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Published October 2022Become a subscriber
I don’t know much about cheese, but I know what I like. Crumbly wensleydale. Comté. Provolone. Taleggio. Stilton. Cumin-studded leyden. Sage derby…
I’m taking in the geometry of a cheese showcase in Sydney. The arrangement of semicircles, triangles, squares and rectangles. Blocks from here, and from there – France, Italy, England, the Netherlands. I have a modest and much treasured collection of old geography textbooks and atlases, and as I regard this cheesy cornucopia I’m concocting one of their charts. Printed with an economy of colour and detail: The Global Travels of Cheese.
Tasmanian brie, cheese infused with lemon myrtle, Persian feta, quark from Germany, extra creamy, extra bitey, salt reduced, vegan. The sunny profile of double gloucester. Port-salut from Brittany. Hard pressed, stretched curd and strong cheese. Yellow discs, red-waxed spheres, parsley-speckled, cranberry-layered, washed rind, cave-aged, smoked, soft, blue, goat – not too keen on goat to be honest.
Neighbourhood supermarkets – be they in Sydney, in Amsterdam, or anywhere else for that matter – reveal not only what the locals are eating, but a whole subtext of culinary attitudes. They’re my first port of call in a foreign city. So it’s after investigating the Albert Heijn supermarket on Leidsestraat that I walk to another place I always go whenever I’m in Amsterdam: the Rijksmuseum. Through streets that smell of spilt beer, dope, and that canal-damp common to water cities the world over. Visitors rush to Rembrandt. The gift shop is selling bars of soap disguised as emmental or its budget lookalike, maasdam. But there’s less cheese on the walls than I remember, and as I gaze at the sole ‘cheese painting’ on show I wonder if the abundance of my previous trips is something I’ve imagined.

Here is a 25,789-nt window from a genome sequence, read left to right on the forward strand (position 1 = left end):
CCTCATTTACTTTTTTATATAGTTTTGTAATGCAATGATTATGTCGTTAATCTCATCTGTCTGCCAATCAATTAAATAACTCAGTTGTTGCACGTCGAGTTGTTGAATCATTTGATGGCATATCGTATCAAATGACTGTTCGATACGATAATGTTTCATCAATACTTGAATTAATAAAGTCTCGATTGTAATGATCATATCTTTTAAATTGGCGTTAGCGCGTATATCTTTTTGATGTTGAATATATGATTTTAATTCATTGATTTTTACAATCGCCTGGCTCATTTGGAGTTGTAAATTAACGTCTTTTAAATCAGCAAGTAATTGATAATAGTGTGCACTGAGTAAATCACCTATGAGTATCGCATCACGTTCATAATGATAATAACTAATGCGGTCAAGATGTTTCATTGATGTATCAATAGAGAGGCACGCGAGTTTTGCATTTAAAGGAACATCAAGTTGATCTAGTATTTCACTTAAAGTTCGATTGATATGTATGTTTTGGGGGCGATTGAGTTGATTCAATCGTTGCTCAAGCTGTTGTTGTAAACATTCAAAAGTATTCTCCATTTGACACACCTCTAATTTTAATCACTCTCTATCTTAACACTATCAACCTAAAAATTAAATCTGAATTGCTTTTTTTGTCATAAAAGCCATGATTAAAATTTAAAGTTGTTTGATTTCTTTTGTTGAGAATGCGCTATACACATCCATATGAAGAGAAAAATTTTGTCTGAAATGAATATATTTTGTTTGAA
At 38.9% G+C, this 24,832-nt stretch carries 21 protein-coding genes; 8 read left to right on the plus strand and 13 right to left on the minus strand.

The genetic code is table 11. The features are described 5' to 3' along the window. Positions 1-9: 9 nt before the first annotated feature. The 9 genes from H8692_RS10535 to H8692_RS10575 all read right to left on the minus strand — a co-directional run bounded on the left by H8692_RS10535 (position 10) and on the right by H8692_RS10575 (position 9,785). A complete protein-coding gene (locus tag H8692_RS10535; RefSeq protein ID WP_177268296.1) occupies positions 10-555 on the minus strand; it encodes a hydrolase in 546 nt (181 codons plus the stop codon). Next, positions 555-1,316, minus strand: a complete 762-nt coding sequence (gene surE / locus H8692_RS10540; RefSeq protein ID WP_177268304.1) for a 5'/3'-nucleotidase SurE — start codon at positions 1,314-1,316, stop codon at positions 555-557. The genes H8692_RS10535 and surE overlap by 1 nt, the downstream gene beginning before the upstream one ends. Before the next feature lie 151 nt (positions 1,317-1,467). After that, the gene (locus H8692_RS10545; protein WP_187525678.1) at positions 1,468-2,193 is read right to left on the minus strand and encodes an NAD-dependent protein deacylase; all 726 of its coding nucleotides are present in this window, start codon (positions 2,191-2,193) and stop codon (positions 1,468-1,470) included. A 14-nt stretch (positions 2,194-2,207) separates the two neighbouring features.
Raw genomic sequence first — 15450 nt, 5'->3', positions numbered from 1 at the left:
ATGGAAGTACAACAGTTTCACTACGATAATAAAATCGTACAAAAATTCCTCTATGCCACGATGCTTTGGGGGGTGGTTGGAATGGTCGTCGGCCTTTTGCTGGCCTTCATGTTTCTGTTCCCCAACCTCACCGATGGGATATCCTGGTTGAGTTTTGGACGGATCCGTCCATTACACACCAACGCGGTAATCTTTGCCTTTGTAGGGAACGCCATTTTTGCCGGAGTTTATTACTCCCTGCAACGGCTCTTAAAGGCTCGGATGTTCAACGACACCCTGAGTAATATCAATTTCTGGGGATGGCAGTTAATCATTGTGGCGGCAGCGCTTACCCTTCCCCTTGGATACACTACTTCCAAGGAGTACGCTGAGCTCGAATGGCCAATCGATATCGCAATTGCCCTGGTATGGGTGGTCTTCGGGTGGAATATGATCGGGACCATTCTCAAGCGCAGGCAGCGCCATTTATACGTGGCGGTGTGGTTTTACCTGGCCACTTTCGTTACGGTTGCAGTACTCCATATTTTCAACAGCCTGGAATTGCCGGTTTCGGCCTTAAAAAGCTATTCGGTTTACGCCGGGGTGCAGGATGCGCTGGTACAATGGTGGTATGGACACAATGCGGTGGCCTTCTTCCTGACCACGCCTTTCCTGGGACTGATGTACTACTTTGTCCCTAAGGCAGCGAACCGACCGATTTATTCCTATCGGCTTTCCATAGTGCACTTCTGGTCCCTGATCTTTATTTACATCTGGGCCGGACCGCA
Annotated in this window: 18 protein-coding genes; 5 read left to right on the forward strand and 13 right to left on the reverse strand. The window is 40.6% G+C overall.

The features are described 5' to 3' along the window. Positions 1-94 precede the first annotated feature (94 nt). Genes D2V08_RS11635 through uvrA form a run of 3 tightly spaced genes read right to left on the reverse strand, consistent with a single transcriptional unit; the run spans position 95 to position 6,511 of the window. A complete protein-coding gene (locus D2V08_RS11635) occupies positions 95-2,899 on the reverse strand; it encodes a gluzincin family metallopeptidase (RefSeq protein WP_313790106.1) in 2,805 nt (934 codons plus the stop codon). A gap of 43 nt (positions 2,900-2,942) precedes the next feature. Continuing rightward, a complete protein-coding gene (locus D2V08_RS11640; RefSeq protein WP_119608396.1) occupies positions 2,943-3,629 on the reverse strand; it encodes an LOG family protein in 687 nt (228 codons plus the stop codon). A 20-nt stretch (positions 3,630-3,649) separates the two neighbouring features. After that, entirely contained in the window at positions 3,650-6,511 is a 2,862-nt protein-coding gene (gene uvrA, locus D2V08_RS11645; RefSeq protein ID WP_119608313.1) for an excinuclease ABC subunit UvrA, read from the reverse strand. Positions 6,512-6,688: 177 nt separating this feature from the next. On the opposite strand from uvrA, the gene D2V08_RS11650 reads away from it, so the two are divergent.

Tiers of cheese are centre stage in many still lifes from the opening decades of the seventeenth century. Hefty half-wheels anchor Floris Claesz van Dijck’s 1615 painting. Ditto paintings by Floris van Schooten and Clara Peeters that I’ve seen reproduced online and in print. Still lifes from this period typically depict domestic fare, the components of a simple meal, and are known as ontbijtje (breakfast pieces). Bread and cheese, maybe an artichoke or a herring, a tankard of beer. All very egalitarian.
After slim pickings on the cheese-in-art front I turn my attention to the artistry of Amsterdam’s cheese shops with their close-packed shelves and suggested ‘threesomes’ (buy three get a discount). From an array of cheeses labelled ‘farmhouse lunch’ I select a quarter moon of brandnetelkaas, its pale face freckled with foraged nettle.
Standing here surrounded by cheese of all hues and provenance I’m reminded of that famous passage in Le Ventre de Paris (The Belly of Paris) by one of my favourite writers, Émile Zola. The novel is set in Les Halles, the central food market that was demolished in 1971 and replaced by a Westfield mall. About three-quarters of the way into the book Zola orchestrates the contents of Madame Lecoeur’s cheese storeroom into an olfactory symphony.